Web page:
Hungary’s foreign minister defends the country’s refugee policy and challenges Europe’s “political correctness”.
Over the past few days, the streets of Hungary have been taken over by large billboards with an unequivocal message: “Let’s send a message to Brussels so that they understand.”
The defiance and arrogance of the ruling nationalist movement led by Hungarian President Viktor Orban has reached new levels with this campaign that cost his country millions of euros. In two weeks, he will be able to use a new bargaining chip in his populistic demands: an overwhelming victory in the upcoming referendum on the quota of Syrian refugees that his country will accept.
Orban’s victory in the upcoming vote is assured. The question asked to Hungarian citizens could not have been more biased: “Do you want the European Union to be able to order the mandatory settlement of non-Hungarian citizens in Hungary without parliament’s consent?”
It is hard to imagine that a country would vote en masse to allow any organisation to impose decisions without consulting its own elected parliament. Had the question been “Do you want to protect a handful of civilians escaping war?” then Orban’s success would have been less certain.
Orban has framed the debate around the issue of national sovereignty. The argument is that Hungary needs to resist against decisions taken abroad, as it has done throughout its history.
In the 19th century, the country resisted diktats from the Austrian Empire. In the second half of the 20th century, it stood valiantly against the orders from Moscow. Now, Orban suggests, it is time to resist policies from Brussels as if the European Union was yet another conqueror.
What Orban fails to mention is that Hungary is free to follow the British road and leave the European Union at any time. Nevertheless, this is a step that Budapest will not take. The country benefits greatly from EU membership with its gross national product per head increasing by 20 percent since Hungary joined the union 10 years ago, despite a recent stuttering under Orban.
Yet, despite impressive economic results, the Hungarians have to understand that being a member of the EU does not mean that you can simply reap the benefits without contributing to a common political project.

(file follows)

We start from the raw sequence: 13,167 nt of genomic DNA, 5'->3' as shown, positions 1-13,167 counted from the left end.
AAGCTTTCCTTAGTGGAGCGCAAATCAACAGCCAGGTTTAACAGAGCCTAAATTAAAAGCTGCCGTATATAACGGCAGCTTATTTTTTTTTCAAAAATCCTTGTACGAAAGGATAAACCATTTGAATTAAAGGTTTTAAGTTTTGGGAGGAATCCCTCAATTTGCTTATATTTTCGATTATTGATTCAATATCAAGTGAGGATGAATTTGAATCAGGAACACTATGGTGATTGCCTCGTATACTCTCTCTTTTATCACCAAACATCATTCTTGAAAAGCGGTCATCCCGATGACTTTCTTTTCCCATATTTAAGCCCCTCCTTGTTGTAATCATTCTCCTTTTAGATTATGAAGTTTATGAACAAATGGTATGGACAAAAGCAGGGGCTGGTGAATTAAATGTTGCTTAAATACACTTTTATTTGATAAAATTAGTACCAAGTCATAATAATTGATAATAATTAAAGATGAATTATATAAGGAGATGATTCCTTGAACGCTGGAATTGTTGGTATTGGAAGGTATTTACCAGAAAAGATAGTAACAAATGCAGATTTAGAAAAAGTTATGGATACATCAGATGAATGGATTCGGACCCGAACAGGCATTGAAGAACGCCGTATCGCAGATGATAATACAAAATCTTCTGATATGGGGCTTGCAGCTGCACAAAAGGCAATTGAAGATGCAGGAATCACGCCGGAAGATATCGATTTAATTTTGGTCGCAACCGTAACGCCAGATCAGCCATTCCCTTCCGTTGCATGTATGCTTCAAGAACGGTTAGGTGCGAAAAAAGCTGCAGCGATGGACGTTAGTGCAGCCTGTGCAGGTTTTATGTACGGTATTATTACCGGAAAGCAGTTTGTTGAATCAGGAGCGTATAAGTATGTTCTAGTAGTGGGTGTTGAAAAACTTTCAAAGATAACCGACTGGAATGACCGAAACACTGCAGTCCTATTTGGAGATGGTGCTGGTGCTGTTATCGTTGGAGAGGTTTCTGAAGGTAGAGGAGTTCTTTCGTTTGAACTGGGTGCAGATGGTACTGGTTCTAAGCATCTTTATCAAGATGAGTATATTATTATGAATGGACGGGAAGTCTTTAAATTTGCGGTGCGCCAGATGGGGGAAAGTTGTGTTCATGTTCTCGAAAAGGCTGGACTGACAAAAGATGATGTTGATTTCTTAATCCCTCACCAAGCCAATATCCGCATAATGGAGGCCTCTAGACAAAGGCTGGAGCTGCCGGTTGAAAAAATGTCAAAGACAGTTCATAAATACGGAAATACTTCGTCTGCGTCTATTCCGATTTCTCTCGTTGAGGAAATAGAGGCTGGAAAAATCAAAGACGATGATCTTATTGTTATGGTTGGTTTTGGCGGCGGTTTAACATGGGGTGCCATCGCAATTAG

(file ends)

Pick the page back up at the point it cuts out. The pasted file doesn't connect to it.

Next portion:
In the case of the Syrian refugees, both Greece and Italy are supporting the bulk of the weight. Even if the efforts made by both countries is little in comparison with Lebanon or Turkey, both are in dire need of support from European solidarity.
Matteo Renzi is about to bet his political survival in an upcoming referendum on constitutional reforms, currently overshadowed by the debate on refugees. The Greek economy is still recovering and needs support from neighbours.
Yet Orban is using the refugee crisis for his own interests. His objective is to annex the electorate of the other nationalistic parties in Hungary, such as the neo-nazi Jobbik party, by blowing the issue out of proportion.
If Hungary is not ready to step up to its obligations ... then the very pertinence of its EU membership should be reassessed.
In truth, the European Union plan for refugees allocation only requested Hungary to welcome 1,000 refugees – that represents a mere 0.01 percent of the current population.
If Hungary is not ready to step up to its obligations, if the country does not want to contribute to a regional effort by implementing Brussels’ negotiated quota system, then the pertinence of its EU membership should be reassessed. This is in essence what other European leaders are starting to suggest.
Before the European summit held last week in Bratislava, the foreign minister of Luxembourg – a founding member of the EU – clearly suggested that Hungary should be left on the side of the European Union.
According to Jean Asselborn, Hungary should be kicked out because of its repeated violations of the EU’s core identity.
The EU is not an a la carte menu whose finality is to increase economic return. It was never meant to be a pedestrian trade agreement but instead was founded to “make war unthinkable and materially impossible” and prevent the rise of nationalism, as the Schuman Declaration of 1950 clearly stipulated.
By not standing up to its original values, the European Union is losing its soul and therefore its raison d’etre. The European project is not about ethnic or religious identity, nor is it about economic gains but it is about the protection of democracy and the interdependence between people and nations.
Unfortunately, the Bratislava summit confirmed that European leaders were ready to settle for very mild and cautious stances. The priority curser has been pointed towards stability and security, playing directly into the hands of the extreme right parties.
With elections over the next few months, neither Angela Merkel nor Francois Hollande seem willing to take an ambitious long-term approach. The fallout from Brexit, the opposition between Mediterranean and Nordic countries, the renewed assertiveness of xenophobic leaders in the East … all these divisions seem to paralyse the already lukewarm Franco-German tandem when leadership would be deeply needed.
Instead of playing on the defensive in the wake of globalisation and its inevitable consequences, a reaffirmation of European values together with a strong rebuttal of Orban’s xenophobic tactics would have been the correct long-term strategy.
Until European leaders stand up to their responsibilities, the European youth will not buy into the universal project, and the democratic deficit of the European institutions will worsen, leading to their eventual demise.
Remi Piet is assistant professor of public policy, diplomacy and international political economy at Qatar University.
The views expressed in this article are the author’s own and do not necessarily reflect Al Jazeera’s editorial policy.